Pier 70 on the San Francisco waterfront recalls a prominent and fascinating history. With more than 150 years of continuous ship production and repair, Pier 70 was influential in the West Coast’s industrial development and U.S. naval activities from the Spanish American War through World War II. Bethlehem Steel had a large role in the pier’s evolution but when the company went bankrupt, the Port of San Francisco stepped in to purchase the site.
By 2010, most of Pier 70 was vacated, and the Port completed a redevelopment masterplan that honors the site’s historic significance. Orton Development Inc. won a public-private partnership with the Port for a subsection of the masterplan called the Historic Core, and Bethlehem Steel’s former powerhouse was one of the core’s eight structures. (Read about four other Historic Core structures’ renovations in retrofit’s November-December 2019 issue. These projects won 2019 Metamorphosis Awards.)
“We specifically started on the portion of the site with important, historic buildings that needed the most care and attention,” says James Madsen, partner at Orton Development. “Pier 70 was Bethlehem Steel’s West Coast headquarters and even their purely utilitarian structures were stunning buildings designed by master architects.”
The 1912 historic powerhouse generated compressed air to power shipyard tools and served as an electrical substation that transformed and distributed electrical power to shipyard operations. Although the building contained a bridge crane and pneumatic compressors, the structure had Beaux Arts detailing, a mission-tile roof and mosaic-tiled flooring.
Orton Development worked with Marcy Wong Donn Logan Architects and Preservation Architecture to design a rehabilitation that met the Secretary of the Interior’s Standards for the Treatment of Historic Properties and was compatible with the powerhouse building’s listing on the National Register of Historic Places. The team managed to retain the project’s historic character, receive hard-won tax-credit funding from the State Historic Preservation Office (SHPO) and produce a creatively reimagined office space. In fact, the inventive project earned Marcy Wong Donn Logan Architects the First Place prize in the Historic category of retrofit’s second-annual Metamorphosis Awards.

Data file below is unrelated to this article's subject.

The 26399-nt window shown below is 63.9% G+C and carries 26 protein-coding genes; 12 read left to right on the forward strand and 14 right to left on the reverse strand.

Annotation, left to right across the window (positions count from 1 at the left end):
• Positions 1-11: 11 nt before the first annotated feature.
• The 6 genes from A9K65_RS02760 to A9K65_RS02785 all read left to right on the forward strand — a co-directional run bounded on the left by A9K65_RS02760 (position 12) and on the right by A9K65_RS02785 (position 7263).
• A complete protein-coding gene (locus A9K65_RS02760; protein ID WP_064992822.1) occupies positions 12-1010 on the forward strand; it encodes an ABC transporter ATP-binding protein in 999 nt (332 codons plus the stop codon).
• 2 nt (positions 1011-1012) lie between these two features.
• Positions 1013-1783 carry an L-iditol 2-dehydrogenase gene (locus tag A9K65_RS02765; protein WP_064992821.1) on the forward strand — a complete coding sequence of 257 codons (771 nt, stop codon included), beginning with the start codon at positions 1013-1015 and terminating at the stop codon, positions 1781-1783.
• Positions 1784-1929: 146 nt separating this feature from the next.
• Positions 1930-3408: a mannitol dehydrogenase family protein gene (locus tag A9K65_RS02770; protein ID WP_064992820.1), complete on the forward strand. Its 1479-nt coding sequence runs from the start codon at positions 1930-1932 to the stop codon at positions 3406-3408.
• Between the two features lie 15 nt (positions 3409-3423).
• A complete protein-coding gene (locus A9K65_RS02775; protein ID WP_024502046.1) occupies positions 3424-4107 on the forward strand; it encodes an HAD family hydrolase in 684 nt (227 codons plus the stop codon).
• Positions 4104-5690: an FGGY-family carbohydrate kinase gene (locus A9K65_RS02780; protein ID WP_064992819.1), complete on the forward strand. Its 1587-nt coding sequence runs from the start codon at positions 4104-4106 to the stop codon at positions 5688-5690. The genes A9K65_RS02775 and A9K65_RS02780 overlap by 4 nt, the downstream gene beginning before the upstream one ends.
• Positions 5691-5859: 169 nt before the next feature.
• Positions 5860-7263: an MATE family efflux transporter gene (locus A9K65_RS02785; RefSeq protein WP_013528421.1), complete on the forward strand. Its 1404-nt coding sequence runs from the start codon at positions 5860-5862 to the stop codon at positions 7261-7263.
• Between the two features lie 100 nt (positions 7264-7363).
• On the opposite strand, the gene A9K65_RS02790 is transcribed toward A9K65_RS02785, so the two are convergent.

BEFORE PHOTOS: Jeremy Regenbogen and the Port of San Francisco; AFTER PHOTOS: Billy Hustace and Marcy Wong
Located at the base of Potrero Hill in the Dogpatch neighborhood, Pier 70’s Historic Core is zoned for a wide range of uses, from light industrial to office. One of the powerhouse project’s main challenges was making the originally 15,500-square-foot project financially feasible. “It had a small footprint but the building still required all the expenses of a modern retrofit, including new utilities, ADA compliance, seismic bracing, and fire- and life-safety requirements,” Madsen notes.
The four enormous historic compres- sors inside the powerhouse further constricted the limited space. To create enough usable tenant square footage, the team needed a novel solution. But the project was under high scrutiny, not simply from multiple historic preservation agencies, but also neighborhood groups, advisory boards and the port. Often, these varying organizations’ priorities were at odds with each other.
“It was an exercise in revision, presentation and collaboration with all these groups,” Madsen says. “There was a real sense that something had to be done. Everyone wanted these buildings to be saved before it was too late, but it took nearly two years to get everyone on the same page.”